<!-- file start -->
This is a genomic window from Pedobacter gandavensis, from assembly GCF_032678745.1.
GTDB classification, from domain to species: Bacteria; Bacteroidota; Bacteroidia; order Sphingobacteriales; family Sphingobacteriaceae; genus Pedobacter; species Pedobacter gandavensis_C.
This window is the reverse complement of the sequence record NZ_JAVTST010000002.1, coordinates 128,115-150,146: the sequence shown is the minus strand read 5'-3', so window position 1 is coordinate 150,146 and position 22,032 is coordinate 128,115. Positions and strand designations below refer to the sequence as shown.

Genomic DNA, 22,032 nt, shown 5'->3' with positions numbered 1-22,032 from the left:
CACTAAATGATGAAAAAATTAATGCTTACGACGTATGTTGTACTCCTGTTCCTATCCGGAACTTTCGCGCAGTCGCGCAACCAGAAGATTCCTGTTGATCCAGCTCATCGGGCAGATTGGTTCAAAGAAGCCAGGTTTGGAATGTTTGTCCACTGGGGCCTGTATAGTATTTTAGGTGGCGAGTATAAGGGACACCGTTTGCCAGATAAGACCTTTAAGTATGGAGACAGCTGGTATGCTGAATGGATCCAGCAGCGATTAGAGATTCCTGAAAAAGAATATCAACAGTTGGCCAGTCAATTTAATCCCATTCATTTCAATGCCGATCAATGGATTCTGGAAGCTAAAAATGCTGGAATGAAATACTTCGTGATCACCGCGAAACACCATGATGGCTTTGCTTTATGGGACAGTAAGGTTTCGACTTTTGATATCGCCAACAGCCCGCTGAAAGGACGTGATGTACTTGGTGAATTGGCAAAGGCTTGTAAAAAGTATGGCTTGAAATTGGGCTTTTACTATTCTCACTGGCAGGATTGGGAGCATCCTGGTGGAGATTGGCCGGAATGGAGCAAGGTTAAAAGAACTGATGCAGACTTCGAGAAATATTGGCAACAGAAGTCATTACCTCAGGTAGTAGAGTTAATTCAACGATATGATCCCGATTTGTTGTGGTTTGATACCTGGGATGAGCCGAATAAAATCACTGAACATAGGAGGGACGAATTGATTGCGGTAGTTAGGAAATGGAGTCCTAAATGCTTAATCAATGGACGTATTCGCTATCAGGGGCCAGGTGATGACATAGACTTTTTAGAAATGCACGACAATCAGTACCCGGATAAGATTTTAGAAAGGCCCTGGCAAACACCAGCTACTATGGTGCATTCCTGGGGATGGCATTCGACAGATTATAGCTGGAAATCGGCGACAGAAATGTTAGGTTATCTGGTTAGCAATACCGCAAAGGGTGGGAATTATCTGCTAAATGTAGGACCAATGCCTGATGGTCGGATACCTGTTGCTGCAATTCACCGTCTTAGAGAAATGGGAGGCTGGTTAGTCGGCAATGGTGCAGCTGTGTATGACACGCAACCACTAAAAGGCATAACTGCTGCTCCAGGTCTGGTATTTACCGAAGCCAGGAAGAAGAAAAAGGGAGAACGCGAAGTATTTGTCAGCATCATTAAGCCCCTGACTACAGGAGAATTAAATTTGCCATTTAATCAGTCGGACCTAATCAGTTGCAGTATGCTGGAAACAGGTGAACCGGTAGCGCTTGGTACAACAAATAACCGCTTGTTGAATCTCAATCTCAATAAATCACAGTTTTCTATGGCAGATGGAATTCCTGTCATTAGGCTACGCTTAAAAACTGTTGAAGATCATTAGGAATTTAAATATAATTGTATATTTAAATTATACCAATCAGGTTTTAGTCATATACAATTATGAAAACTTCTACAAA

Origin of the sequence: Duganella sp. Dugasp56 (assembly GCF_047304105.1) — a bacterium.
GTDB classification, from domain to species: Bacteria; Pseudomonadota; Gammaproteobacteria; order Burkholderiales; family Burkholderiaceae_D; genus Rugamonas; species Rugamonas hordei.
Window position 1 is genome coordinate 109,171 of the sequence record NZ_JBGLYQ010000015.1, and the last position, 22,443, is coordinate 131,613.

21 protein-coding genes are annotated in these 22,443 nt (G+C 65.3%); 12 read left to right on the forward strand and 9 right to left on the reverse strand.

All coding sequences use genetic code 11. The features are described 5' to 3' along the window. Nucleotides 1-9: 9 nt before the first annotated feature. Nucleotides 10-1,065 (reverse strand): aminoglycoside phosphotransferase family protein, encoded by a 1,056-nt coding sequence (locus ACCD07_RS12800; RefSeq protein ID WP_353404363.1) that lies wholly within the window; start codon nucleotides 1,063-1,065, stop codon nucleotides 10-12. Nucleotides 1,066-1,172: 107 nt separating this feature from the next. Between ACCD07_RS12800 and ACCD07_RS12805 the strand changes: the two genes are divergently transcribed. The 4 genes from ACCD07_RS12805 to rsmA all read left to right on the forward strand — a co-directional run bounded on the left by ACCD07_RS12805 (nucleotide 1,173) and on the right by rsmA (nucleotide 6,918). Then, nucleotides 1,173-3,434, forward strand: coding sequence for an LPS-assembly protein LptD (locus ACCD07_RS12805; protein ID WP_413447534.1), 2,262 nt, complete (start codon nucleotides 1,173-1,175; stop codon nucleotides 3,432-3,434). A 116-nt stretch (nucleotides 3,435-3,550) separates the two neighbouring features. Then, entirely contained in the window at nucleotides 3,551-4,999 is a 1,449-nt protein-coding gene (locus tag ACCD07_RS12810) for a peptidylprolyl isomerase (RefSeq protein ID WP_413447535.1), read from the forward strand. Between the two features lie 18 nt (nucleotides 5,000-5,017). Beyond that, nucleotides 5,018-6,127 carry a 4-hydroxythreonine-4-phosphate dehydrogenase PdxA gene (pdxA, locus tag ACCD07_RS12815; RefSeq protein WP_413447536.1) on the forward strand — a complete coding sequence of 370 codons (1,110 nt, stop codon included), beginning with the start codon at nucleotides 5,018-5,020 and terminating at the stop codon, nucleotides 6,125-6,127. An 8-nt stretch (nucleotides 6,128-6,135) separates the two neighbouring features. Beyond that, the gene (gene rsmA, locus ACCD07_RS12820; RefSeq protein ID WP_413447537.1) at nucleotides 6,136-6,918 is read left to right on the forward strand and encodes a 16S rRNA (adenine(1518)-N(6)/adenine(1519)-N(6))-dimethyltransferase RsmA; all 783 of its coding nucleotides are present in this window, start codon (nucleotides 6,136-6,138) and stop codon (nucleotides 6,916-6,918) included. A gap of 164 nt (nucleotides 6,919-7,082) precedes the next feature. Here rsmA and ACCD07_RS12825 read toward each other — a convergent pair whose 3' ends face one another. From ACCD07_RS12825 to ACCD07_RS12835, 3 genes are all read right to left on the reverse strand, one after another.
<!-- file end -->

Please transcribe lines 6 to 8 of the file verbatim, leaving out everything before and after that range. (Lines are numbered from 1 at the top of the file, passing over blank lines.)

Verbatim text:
Origin of the sequence: Duganella sp. Dugasp56 (assembly GCF_047304105.1) — a bacterium.
GTDB classification, from domain to species: Bacteria; Pseudomonadota; Gammaproteobacteria; order Burkholderiales; family Burkholderiaceae_D; genus Rugamonas; species Rugamonas hordei.
Window position 1 is genome coordinate 109,171 of the sequence record NZ_JBGLYQ010000015.1, and the last position, 22,443, is coordinate 131,613.